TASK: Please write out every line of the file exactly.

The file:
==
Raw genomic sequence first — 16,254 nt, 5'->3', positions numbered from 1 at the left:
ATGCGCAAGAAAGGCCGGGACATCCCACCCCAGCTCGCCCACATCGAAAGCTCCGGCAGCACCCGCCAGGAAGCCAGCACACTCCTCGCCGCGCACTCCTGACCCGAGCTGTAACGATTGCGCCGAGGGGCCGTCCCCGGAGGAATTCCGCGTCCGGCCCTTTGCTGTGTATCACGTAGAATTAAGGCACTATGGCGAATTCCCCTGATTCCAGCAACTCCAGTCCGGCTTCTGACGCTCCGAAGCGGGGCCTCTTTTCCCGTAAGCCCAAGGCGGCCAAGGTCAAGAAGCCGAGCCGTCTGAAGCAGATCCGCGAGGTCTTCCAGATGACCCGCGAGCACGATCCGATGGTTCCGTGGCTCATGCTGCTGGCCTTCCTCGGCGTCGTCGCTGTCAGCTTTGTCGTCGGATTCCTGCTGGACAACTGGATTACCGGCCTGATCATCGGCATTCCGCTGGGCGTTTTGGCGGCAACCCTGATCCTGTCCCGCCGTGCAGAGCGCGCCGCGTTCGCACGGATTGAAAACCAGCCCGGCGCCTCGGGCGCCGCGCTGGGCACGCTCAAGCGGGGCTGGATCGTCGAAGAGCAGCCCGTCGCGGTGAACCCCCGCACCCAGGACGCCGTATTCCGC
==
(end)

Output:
Raw genomic sequence first — 16,254 nt, 5'->3', positions numbered from 1 at the left:
ATGCGCAAGAAAGGCCGGGACATCCCACCCCAGCTCGCCCACATCGAAAGCTCCGGCAGCACCCGCCAGGAAGCCAGCACACTCCTCGCCGCGCACTCCTGACCCGAGCTGTAACGATTGCGCCGAGGGGCCGTCCCCGGAGGAATTCCGCGTCCGGCCCTTTGCTGTGTATCACGTAGAATTAAGGCACTATGGCGAATTCCCCTGATTCCAGCAACTCCAGTCCGGCTTCTGACGCTCCGAAGCGGGGCCTCTTTTCCCGTAAGCCCAAGGCGGCCAAGGTCAAGAAGCCGAGCCGTCTGAAGCAGATCCGCGAGGTCTTCCAGATGACCCGCGAGCACGATCCGATGGTTCCGTGGCTCATGCTGCTGGCCTTCCTCGGCGTCGTCGCTGTCAGCTTTGTCGTCGGATTCCTGCTGGACAACTGGATTACCGGCCTGATCATCGGCATTCCGCTGGGCGTTTTGGCGGCAACCCTGATCCTGTCCCGCCGTGCAGAGCGCGCCGCGTTCGCACGGATTGAAAACCAGCCCGGCGCCTCGGGCGCCGCGCTGGGCACGCTCAAGCGGGGCTGGATCGTCGAAGAGCAGCCCGTCGCGGTGAACCCCCGCACCCAGGACGCCGTATTCCGC